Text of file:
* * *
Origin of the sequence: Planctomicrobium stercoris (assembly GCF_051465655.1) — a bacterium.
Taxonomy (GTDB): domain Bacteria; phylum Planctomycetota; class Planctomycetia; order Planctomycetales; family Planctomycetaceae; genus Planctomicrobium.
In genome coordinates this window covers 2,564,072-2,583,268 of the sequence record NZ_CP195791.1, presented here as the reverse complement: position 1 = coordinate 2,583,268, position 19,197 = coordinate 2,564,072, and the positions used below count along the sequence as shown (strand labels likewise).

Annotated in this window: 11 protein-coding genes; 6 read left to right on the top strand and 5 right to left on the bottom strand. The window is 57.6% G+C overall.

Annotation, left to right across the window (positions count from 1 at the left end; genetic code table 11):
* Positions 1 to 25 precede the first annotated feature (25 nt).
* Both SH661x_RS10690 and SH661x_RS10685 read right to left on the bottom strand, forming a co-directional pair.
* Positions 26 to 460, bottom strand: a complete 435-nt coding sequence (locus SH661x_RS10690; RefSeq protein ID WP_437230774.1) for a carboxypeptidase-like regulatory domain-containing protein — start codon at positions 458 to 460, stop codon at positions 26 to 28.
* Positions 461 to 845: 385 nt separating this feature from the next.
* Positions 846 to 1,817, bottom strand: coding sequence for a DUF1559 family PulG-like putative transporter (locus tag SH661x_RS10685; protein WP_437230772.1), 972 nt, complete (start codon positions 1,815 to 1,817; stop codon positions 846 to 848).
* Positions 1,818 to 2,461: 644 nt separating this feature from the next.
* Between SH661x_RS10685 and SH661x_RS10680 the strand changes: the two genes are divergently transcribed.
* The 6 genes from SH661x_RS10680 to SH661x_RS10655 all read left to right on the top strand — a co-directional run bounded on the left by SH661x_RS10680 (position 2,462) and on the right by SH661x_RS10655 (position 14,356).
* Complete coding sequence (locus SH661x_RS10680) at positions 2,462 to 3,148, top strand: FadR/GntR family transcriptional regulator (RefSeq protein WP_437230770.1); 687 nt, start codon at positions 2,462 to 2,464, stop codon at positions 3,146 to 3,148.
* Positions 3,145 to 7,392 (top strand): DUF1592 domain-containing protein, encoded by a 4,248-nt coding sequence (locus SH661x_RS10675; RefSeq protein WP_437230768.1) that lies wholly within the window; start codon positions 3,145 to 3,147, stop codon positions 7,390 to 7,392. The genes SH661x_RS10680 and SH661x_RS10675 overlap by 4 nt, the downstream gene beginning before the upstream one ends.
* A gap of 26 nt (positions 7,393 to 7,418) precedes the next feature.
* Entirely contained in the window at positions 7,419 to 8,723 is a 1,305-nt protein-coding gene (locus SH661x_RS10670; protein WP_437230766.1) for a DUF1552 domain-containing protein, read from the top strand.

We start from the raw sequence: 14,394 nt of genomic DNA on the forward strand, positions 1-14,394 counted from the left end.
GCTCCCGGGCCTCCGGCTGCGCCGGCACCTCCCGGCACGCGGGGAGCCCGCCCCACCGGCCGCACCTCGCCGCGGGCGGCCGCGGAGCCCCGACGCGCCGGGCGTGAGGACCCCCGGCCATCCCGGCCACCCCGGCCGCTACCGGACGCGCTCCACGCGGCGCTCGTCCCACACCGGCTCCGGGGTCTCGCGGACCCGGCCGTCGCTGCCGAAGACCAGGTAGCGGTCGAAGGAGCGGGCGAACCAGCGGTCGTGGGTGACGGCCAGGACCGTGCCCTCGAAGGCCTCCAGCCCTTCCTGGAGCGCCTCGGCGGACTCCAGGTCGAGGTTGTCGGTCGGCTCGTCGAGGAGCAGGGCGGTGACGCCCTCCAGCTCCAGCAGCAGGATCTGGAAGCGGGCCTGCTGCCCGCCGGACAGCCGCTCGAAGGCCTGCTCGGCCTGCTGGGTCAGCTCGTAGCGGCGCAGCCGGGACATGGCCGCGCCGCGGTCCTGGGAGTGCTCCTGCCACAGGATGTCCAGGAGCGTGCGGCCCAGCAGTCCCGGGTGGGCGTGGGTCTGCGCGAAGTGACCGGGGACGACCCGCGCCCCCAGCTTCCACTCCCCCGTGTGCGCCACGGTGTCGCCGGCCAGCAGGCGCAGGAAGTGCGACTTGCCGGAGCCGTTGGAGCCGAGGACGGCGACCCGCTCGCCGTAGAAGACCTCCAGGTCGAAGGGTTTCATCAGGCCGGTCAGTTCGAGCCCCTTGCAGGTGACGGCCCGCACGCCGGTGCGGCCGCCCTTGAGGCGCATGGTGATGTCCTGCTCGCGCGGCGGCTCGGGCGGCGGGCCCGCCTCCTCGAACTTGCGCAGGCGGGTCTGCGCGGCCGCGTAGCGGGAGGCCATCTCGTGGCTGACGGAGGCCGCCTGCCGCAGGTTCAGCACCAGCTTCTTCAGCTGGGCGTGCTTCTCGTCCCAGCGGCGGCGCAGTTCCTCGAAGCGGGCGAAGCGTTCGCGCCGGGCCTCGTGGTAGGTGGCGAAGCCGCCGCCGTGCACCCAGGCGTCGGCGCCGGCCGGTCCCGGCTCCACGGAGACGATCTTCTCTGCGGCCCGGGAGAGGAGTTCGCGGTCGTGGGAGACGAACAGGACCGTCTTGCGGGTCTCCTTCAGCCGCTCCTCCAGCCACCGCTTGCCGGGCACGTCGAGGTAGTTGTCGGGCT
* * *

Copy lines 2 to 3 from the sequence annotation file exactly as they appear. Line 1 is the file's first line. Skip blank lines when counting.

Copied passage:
Taxonomy (GTDB): domain Bacteria; phylum Planctomycetota; class Planctomycetia; order Planctomycetales; family Planctomycetaceae; genus Planctomicrobium.
In genome coordinates this window covers 2,564,072-2,583,268 of the sequence record NZ_CP195791.1, presented here as the reverse complement: position 1 = coordinate 2,583,268, position 19,197 = coordinate 2,564,072, and the positions used below count along the sequence as shown (strand labels likewise).